National Geographic : 1960 Aug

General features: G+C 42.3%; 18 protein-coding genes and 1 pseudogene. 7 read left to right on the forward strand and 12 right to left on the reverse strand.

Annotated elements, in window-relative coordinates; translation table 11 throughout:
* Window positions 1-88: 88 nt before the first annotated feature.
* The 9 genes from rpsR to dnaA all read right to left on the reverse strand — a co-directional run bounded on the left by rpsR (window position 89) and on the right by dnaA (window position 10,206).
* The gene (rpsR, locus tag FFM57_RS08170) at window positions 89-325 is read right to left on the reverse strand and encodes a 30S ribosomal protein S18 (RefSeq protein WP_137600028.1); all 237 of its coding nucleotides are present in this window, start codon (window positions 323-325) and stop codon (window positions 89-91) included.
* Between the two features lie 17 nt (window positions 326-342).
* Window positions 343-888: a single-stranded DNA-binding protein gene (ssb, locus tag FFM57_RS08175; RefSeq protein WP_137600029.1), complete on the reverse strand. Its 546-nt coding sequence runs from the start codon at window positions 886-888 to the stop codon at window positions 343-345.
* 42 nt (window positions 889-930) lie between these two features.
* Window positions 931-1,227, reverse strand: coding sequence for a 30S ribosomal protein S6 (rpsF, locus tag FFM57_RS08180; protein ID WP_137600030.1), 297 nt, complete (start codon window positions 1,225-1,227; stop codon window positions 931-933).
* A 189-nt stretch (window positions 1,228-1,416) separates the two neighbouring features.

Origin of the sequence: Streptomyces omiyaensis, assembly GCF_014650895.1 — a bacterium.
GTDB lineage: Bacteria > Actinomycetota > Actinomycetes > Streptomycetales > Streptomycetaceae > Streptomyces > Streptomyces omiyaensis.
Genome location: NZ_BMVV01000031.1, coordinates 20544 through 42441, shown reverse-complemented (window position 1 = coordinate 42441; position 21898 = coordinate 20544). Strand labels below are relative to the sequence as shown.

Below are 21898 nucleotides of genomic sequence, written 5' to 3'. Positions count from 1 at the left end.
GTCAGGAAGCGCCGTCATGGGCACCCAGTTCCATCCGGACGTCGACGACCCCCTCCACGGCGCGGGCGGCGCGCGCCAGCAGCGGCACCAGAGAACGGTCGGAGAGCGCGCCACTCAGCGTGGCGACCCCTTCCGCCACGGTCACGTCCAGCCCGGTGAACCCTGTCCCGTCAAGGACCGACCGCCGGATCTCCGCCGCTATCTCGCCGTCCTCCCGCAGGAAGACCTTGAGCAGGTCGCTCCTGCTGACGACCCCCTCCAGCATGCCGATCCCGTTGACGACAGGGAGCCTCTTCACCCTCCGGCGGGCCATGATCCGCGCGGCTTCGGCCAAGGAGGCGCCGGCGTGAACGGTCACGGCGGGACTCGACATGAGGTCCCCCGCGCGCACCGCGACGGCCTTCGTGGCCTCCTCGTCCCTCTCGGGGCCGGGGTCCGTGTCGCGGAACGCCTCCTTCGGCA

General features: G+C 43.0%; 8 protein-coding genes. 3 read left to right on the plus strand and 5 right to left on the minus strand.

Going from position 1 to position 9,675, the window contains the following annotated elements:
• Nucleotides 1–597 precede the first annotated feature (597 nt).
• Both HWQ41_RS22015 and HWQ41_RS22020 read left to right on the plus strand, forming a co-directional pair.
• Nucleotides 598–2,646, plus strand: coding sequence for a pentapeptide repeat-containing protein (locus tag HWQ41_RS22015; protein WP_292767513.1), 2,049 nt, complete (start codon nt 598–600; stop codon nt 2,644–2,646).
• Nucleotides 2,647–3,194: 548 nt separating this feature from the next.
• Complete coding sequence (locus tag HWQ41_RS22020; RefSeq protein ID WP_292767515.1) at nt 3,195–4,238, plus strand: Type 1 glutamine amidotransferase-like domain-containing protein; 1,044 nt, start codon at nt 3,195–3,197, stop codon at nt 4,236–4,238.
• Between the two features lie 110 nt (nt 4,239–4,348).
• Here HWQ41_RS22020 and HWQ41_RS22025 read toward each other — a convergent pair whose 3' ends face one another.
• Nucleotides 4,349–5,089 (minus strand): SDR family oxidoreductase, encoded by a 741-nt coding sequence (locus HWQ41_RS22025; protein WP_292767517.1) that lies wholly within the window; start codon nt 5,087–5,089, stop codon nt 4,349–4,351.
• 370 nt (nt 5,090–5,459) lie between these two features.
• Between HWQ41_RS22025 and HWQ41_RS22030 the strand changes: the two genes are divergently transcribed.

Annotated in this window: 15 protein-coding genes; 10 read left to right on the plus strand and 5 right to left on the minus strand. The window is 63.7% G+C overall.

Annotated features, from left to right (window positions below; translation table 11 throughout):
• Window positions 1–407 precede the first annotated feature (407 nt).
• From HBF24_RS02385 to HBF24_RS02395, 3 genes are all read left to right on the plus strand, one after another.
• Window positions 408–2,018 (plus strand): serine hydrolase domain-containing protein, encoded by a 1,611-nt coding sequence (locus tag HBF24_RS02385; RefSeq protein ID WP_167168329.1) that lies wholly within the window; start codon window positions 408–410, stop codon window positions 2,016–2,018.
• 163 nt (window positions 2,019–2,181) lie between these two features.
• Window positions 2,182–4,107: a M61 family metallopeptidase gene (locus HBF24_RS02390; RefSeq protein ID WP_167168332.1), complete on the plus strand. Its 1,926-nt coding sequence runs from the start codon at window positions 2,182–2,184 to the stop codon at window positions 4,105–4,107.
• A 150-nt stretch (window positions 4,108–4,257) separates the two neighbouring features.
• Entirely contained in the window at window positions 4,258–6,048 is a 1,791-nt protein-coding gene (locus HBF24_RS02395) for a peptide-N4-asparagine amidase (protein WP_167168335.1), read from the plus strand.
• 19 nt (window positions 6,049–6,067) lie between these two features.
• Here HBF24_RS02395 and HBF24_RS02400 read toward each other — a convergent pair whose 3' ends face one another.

Pig-tailed Schoolgirl Learns Her A B C's by Practicing With Alphabet Cutouts China's centuries-old and incredibly complex linguistic system is being changed. Written Chinese depends on about 40,000 word symbols, some re quiring more than 20 brush strokes. Every character carries the same meaning anywhere in China, but pro vincial dialect determines pronuncia tion. Convinced that the old writing retards education and hampers com munication, the new rulers want to replace it with the Latin alpha bet. Ultimately, the Communist gov ernment hopes, all China will read and write with letters instead of word symbols and speak the Mandarin dia lect of Peking. Some schools now teach romanized Chinese before taking up the tradi tional characters. The girl at left assembles cutout letters into the words pronounced by her teacher. Lunar landscape overhangs the in tent faces of students and workers at the Peking Planetarium. () NATIONALGEOGRAPHICSOCIETY (Continued from page 198) rants, too. Within the high cool rooms of the dignified Peking Club they served a dessert called Peking Dust. Mention it to any old time resident and his mouth will water. It was a puree of chestnuts, slathered with whipped cream and dotted with preserved fruit. If it is true that overweight shortens life, Peking Dust must have killed more for eigners than the Boxer Rebellion. It was in the wide streets of Peking that I first decided that travel was to be my busi ness. I was walking early one morning near the West Straight Gate, when I heard the deep sound of a bell and looked up to see my first caravan: great two-humped Bactrian camels, marching sedately one behind the other, their padded feet making a curious shh-ing sound. To me, at that moment, they spoke all the mystery and adventure that lay in Central Asia, and I knew that I must see it. Caravans have come to Peking from the north and the west for thousands of years, and I am sure they still do. Invading armies have come from those directions, too, and this also may happen again. Brian Brake has 222 brought back a magnificent picture of China's Great Wall, taken not far from Peking, and it reminds, one of China's traditional fear and distrust of the tribes and nations that lie be yond its long reaches (page 199). China today, by the Communists' own sta tistics, is experiencing a population explosion unmatched in history. The state is forcing resettlement of great masses of people. The vast underdeveloped areas of Sinkiang and Inner Mongolia are being vigorously attacked. Thus far there has been room. But the day may come when China demands more room for more millions and moves north and west to find it. Food has always been China's greatest prob lem, but education is not far behind. The girl on this page, intent on her new Western style letters, may be more important to her nation than the marble and tile and jade mementos of the T'ang and Ming dynasties. She will not grow up to know the life I knew in Peking, nor that of my Chinese friends. But her industry, and the eager intentness of the students and workers on the opposite page, mirror a China not to be taken lightly.